Jackson v. Sparks Regional Medical Center , 294 S.W.3d 1 ( 2009 )


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  • 294 S.W.3d 1 (2009)

    William L. JACKSON, Appellant,
    v.
    SPARKS REGIONAL MEDICAL CENTER & Columbia Casualty Company, Appellees.

    No. 08-323.

    Supreme Court of Arkansas.

    February 12, 2009.
    Rehearing Denied March 19, 2009.

    *2 Law Offices of Charles Karr, P.A., by Charles Karr, Fort Smith, for appellant.

    Warner, Smith & Harris, PLC, by: C. Wayne Harris and Jason T. Browning, Fort Smith, for appellees.

    PAUL E. DANIELSON, Justice.

    Appellant William L. Jackson, as special administrator of the Estate of Sherri Jackson, deceased, appeals the order of the Sebastian County Circuit Court granting summary judgment in favor of appellees Sparks Regional Medical Center and Columbia Casualty Company. Jackson asserts that Sparks's motion for summary judgment was granted in error because Sparks is not entitled to the charitable-immunity defense and that, under the special circumstances of this case, Columbia was not entitled to summary judgment based on the expiration of the statute of limitations and the savings statute. We affirm in part and reverse and remand in part.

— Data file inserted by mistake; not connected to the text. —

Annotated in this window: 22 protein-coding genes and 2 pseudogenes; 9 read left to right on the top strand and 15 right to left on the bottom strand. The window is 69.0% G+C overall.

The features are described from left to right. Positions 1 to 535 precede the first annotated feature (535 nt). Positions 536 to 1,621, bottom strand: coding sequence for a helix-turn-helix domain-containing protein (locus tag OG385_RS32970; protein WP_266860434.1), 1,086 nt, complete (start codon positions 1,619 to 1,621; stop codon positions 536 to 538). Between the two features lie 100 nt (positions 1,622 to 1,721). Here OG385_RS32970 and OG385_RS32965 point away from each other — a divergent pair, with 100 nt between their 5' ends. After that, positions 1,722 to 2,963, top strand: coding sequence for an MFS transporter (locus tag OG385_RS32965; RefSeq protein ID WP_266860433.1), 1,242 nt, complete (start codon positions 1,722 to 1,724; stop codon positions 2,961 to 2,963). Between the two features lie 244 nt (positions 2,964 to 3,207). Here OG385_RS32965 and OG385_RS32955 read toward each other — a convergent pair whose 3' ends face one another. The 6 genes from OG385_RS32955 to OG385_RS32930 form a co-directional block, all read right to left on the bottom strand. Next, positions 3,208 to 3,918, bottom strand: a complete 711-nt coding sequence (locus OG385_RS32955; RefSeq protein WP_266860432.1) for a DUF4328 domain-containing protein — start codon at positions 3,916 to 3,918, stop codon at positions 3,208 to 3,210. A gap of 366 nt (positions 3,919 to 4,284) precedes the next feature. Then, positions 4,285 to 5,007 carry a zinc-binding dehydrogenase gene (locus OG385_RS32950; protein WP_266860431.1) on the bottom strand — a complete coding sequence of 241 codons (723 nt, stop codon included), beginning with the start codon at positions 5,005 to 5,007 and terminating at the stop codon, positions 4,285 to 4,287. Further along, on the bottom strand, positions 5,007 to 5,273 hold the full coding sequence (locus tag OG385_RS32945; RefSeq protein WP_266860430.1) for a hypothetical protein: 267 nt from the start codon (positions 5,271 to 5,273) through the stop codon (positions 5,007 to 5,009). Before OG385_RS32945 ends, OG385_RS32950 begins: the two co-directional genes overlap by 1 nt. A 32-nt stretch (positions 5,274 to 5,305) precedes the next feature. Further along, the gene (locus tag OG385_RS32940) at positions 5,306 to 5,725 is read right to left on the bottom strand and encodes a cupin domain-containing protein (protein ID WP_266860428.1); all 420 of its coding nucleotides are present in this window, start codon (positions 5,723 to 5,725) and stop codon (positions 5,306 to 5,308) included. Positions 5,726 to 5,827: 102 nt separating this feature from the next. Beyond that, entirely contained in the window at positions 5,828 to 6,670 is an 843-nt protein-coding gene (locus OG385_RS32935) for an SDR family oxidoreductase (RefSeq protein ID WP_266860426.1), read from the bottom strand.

The record reveals the following facts. Jackson originally filed a lawsuit on February 7, 2002, against Sparks, Steadfast Insurance Company, Dr. James Patrick Bell, Emergency Medical Services Group, P.A., Dr. Robert L. Kale, and John Does Nos. 1-10, based upon allegations of medical malpractice resulting in the death of Sherri Jackson. Sparks and Steadfast filed a timely answer, in which Sparks asserted it was immune from suit because of the charitable-immunity doctrine and Steadfast denied it was the correct liability carrier for Sparks.

    On May 6, 2002, Jackson filed a First Amended Complaint, naming Columbia, the correct liability carrier for Sparks, as a defendant. Jackson took a voluntary nonsuit as to Steadfast and, as a result, an order of dismissal without prejudice was entered as to Steadfast on May 7, 2002. Subsequently, Jackson also took a voluntary nonsuit as to Columbia and Sparks on April 6, 2004, and July 29, 2004, respectively.

    Jackson refiled his lawsuit against Sparks, Dr. James Patrick Bell, Emergency Medical Services Group, P.A., Dr. Robert L. Kale, and John Does Nos. 1-10, on July 25, 2005. Columbia was not named as a defendant. Sparks again asserted charitable immunity in its answer and filed a motion for summary judgment on February *3 26, 2007, asserting the same. On July 6, 2007, Jackson filed a motion to substitute Columbia for Sparks. A hearing was held four days later, on July 10, 2007, on Sparks's motion for summary judgment, which the circuit court granted. On July 11, 2007, Jackson filed an Amended Complaint, naming Sparks, Columbia, and John Does Nos. 1-10 as the defendants. An order dismissing Sparks with prejudice was entered on July 17, 2007.

    Columbia filed an answer and a motion for summary judgment on September 10, 2007. In its motion for summary judgment, Columbia asserted that its motion should be granted because the medical malpractice statute of limitations and the one-year savings statute had both expired. The circuit court granted Columbia's motion on November 14, 2007. Jackson now appeals from the circuit court's orders of July 17, 2007, and November 14, 2007.